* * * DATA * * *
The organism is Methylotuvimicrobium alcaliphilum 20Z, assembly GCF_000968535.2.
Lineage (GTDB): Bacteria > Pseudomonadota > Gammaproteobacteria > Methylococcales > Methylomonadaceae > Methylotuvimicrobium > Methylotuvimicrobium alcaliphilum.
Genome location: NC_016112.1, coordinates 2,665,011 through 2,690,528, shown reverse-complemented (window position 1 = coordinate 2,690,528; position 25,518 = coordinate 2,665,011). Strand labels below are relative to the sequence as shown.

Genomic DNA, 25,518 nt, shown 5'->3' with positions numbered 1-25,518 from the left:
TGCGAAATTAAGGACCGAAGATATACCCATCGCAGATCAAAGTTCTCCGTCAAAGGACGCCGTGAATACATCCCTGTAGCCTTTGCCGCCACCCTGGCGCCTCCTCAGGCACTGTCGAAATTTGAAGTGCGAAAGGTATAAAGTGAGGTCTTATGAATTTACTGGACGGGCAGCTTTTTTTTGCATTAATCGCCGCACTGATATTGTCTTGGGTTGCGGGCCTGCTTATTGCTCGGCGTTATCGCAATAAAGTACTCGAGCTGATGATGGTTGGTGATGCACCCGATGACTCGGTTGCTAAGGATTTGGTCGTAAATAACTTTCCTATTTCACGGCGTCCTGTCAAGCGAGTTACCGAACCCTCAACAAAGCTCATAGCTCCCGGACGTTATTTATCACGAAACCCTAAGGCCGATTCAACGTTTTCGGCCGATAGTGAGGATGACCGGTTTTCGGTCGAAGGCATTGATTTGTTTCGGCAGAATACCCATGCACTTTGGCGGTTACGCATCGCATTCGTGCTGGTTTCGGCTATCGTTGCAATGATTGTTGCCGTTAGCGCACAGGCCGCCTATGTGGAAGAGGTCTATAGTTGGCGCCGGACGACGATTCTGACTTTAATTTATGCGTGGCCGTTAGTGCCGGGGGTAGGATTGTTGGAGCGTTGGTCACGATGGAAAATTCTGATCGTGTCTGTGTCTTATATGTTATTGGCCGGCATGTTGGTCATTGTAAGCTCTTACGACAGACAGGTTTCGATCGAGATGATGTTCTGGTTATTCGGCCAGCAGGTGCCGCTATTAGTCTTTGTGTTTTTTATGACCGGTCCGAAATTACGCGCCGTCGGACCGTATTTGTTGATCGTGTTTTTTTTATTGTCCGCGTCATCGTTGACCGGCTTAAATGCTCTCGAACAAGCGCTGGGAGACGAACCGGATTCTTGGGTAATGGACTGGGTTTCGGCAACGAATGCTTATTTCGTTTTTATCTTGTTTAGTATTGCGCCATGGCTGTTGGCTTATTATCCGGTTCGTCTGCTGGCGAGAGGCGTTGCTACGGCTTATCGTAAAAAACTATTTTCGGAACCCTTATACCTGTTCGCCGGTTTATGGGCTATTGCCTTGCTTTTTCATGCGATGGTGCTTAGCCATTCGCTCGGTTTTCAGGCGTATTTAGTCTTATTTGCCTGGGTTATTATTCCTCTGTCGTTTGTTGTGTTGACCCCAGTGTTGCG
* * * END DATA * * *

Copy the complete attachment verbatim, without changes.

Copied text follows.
The organism is Methylotuvimicrobium alcaliphilum 20Z, assembly GCF_000968535.2.
Lineage (GTDB): Bacteria > Pseudomonadota > Gammaproteobacteria > Methylococcales > Methylomonadaceae > Methylotuvimicrobium > Methylotuvimicrobium alcaliphilum.
Genome location: NC_016112.1, coordinates 2,665,011 through 2,690,528, shown reverse-complemented (window position 1 = coordinate 2,690,528; position 25,518 = coordinate 2,665,011). Strand labels below are relative to the sequence as shown.

Genomic DNA, 25,518 nt, shown 5'->3' with positions numbered 1-25,518 from the left:
TGCGAAATTAAGGACCGAAGATATACCCATCGCAGATCAAAGTTCTCCGTCAAAGGACGCCGTGAATACATCCCTGTAGCCTTTGCCGCCACCCTGGCGCCTCCTCAGGCACTGTCGAAATTTGAAGTGCGAAAGGTATAAAGTGAGGTCTTATGAATTTACTGGACGGGCAGCTTTTTTTTGCATTAATCGCCGCACTGATATTGTCTTGGGTTGCGGGCCTGCTTATTGCTCGGCGTTATCGCAATAAAGTACTCGAGCTGATGATGGTTGGTGATGCACCCGATGACTCGGTTGCTAAGGATTTGGTCGTAAATAACTTTCCTATTTCACGGCGTCCTGTCAAGCGAGTTACCGAACCCTCAACAAAGCTCATAGCTCCCGGACGTTATTTATCACGAAACCCTAAGGCCGATTCAACGTTTTCGGCCGATAGTGAGGATGACCGGTTTTCGGTCGAAGGCATTGATTTGTTTCGGCAGAATACCCATGCACTTTGGCGGTTACGCATCGCATTCGTGCTGGTTTCGGCTATCGTTGCAATGATTGTTGCCGTTAGCGCACAGGCCGCCTATGTGGAAGAGGTCTATAGTTGGCGCCGGACGACGATTCTGACTTTAATTTATGCGTGGCCGTTAGTGCCGGGGGTAGGATTGTTGGAGCGTTGGTCACGATGGAAAATTCTGATCGTGTCTGTGTCTTATATGTTATTGGCCGGCATGTTGGTCATTGTAAGCTCTTACGACAGACAGGTTTCGATCGAGATGATGTTCTGGTTATTCGGCCAGCAGGTGCCGCTATTAGTCTTTGTGTTTTTTATGACCGGTCCGAAATTACGCGCCGTCGGACCGTATTTGTTGATCGTGTTTTTTTTATTGTCCGCGTCATCGTTGACCGGCTTAAATGCTCTCGAACAAGCGCTGGGAGACGAACCGGATTCTTGGGTAATGGACTGGGTTTCGGCAACGAATGCTTATTTCGTTTTTATCTTGTTTAGTATTGCGCCATGGCTGTTGGCTTATTATCCGGTTCGTCTGCTGGCGAGAGGCGTTGCTACGGCTTATCGTAAAAAACTATTTTCGGAACCCTTATACCTGTTCGCCGGTTTATGGGCTATTGCCTTGCTTTTTCATGCGATGGTGCTTAGCCATTCGCTCGGTTTTCAGGCGTATTTAGTCTTATTTGCCTGGGTTATTATTCCTCTGTCGTTTGTTGTGTTGACCCCAGTGTTGCG